A couple of squirrels

According to The Conversation 2019 is a “mast” year for oaks.

If you have oak trees in your neighborhood, perhaps you’ve noticed that some years the ground is carpeted with their acorns, and some years there are hardly any. Biologists call this pattern, in which all the oak trees for miles around make either lots of acorns or almost none, “masting.”

In New England, naturalists have declared this fall a mast year for oaks: All the trees are making tons of acorns all at the same time.

We certainly have hundreds, if not thousands of acorns on the ground.

And with the acorns come squirrels.

First picture taken with a Canon EOS 5d and EF 28-105mm f3.5-4.5 USM; second with a Panasonic Lumix GF-1 and Lumix G Vario 45-150mm f4.0-5.6.

A visit to Fishkill – Van Wyck Homestead – The Mystery of the Stone Floor

There’s a story beneath this unassuming patch of vegetation.

[It’s] directly above a a stone floor. This was discovered during archeological (sic) digs in the 1960s. The soil above the floor had been undisturbed and the floor had been built on a layer from the last glacier deposit. There was nothing below it. The mystery is this. Above the floor was an ancient arrowhead, made and used long before Europeans. Who built the stone floor? Was it local Indians? (Van Wyck Homestead Museum Self-Guided Trail Guide).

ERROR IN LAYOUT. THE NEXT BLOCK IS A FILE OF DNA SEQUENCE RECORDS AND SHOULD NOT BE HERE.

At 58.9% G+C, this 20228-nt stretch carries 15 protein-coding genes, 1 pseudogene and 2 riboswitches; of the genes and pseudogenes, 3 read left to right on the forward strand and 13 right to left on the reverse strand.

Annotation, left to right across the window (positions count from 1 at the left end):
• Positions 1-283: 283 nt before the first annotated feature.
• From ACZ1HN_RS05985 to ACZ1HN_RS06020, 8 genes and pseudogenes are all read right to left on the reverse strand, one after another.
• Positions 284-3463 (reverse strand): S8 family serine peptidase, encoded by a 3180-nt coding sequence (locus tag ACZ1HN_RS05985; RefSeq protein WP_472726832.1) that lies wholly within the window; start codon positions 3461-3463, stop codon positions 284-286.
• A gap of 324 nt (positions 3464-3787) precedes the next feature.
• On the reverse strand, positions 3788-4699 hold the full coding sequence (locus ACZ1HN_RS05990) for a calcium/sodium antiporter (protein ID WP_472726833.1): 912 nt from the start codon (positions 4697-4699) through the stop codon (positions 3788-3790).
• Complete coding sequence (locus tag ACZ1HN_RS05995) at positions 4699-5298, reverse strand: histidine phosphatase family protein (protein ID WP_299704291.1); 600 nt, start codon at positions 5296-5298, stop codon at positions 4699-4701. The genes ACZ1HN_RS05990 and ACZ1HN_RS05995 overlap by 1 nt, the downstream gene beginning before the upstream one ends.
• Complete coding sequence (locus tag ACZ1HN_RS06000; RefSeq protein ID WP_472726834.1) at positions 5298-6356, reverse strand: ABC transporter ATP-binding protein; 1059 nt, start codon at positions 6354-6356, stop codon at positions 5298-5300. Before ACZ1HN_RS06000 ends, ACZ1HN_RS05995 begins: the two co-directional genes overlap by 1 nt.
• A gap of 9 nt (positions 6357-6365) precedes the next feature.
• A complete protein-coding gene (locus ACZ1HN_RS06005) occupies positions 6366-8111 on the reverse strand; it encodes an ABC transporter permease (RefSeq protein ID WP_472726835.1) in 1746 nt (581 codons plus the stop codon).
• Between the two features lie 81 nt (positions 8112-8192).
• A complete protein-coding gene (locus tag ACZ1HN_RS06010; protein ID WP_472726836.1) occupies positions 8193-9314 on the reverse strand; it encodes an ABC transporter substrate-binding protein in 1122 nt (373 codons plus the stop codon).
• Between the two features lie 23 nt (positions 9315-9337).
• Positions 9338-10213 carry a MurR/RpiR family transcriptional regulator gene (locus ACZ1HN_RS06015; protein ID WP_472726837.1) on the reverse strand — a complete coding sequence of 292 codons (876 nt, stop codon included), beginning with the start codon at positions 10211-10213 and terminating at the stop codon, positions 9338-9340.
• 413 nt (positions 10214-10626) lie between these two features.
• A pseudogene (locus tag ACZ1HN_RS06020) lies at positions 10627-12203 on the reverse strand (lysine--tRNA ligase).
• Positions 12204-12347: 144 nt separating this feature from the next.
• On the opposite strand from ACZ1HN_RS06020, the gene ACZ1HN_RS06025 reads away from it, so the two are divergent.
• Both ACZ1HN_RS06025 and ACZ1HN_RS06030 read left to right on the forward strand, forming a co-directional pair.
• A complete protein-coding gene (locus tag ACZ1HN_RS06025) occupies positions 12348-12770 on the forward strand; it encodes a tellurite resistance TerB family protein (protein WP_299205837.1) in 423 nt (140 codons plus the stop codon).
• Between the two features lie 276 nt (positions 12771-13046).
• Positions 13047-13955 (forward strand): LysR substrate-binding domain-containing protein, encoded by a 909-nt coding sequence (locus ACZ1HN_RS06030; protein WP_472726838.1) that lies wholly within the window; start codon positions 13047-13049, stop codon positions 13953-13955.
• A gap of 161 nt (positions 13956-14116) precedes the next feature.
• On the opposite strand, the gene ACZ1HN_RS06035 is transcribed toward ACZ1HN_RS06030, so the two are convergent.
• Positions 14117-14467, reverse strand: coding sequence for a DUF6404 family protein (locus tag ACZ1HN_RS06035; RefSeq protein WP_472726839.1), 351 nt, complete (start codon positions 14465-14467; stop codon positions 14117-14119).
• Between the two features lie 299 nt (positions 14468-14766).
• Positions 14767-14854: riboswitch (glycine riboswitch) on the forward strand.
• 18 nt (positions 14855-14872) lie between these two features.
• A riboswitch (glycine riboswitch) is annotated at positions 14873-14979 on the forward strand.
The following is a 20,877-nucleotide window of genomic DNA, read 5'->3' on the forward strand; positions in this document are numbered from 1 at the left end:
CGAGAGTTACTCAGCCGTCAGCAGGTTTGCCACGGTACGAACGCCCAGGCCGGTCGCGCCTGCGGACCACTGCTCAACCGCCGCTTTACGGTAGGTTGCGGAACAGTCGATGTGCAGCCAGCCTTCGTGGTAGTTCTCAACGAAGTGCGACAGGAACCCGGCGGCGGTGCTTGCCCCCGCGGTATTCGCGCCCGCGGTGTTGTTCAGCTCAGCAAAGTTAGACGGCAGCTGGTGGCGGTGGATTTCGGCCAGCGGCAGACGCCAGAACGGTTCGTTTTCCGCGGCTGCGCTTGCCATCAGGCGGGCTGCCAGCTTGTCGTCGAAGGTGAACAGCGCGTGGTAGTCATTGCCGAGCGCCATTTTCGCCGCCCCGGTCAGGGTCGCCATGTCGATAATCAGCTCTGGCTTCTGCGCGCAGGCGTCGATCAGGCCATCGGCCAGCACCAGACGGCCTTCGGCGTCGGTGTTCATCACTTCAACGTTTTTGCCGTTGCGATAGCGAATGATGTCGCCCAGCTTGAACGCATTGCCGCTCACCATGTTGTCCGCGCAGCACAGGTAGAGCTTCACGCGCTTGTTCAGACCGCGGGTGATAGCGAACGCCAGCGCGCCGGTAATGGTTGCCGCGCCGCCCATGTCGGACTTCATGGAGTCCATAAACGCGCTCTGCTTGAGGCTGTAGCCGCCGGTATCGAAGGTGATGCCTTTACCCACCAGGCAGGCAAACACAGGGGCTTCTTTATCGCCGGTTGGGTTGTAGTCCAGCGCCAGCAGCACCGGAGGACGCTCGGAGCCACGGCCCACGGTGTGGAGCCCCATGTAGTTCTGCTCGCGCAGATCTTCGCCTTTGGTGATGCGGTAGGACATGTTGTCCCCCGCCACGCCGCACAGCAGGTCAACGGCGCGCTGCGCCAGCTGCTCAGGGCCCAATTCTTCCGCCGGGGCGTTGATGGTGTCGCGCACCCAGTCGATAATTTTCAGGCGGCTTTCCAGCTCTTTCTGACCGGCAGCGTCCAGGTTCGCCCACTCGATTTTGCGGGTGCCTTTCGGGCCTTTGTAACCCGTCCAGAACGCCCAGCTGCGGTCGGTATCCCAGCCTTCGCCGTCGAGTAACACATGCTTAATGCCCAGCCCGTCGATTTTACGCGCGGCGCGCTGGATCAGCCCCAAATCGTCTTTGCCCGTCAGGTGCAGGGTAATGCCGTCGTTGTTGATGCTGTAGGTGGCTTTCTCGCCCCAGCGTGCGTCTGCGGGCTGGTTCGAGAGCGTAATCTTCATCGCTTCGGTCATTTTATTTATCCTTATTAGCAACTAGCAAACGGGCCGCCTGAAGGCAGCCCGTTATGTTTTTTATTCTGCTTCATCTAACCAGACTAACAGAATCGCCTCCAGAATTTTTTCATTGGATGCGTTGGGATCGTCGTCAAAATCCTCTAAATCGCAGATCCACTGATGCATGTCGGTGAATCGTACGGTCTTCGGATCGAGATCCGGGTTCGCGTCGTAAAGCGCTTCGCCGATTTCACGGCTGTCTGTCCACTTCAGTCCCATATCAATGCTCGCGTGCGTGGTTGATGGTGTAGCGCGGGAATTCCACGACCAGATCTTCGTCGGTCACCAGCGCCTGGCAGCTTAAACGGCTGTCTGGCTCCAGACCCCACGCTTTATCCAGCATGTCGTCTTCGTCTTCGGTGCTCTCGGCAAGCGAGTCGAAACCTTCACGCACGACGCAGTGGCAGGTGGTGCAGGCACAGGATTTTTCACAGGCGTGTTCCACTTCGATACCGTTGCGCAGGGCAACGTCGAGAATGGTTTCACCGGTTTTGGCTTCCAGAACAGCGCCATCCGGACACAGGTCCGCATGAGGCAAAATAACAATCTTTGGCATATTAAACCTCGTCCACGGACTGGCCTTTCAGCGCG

Taken with a Sony RX-100 M3.

A (very) short walk around Garrison’s Landing – Old Phone Booth

You don’t see many of these nowadays. This old telephone booth stands outside “Dolly’s” restaurant. In the old days it would have stood outside “Guinan’s”. It does, in fact, get a mention in Little Chapel on the River: A Pub, a Town and the Search for What Matters Most, which focuses on “Guinan’s” and the interesting case of characters who frequented it.

I don’t think anyone will be using it anytime soon.

The figure to the top left is standing on the platform of the present Garrison Metro-North station.

Taken with a Panasonic Lumix GF1 and G vario 14-42 asph f3.5-5.6.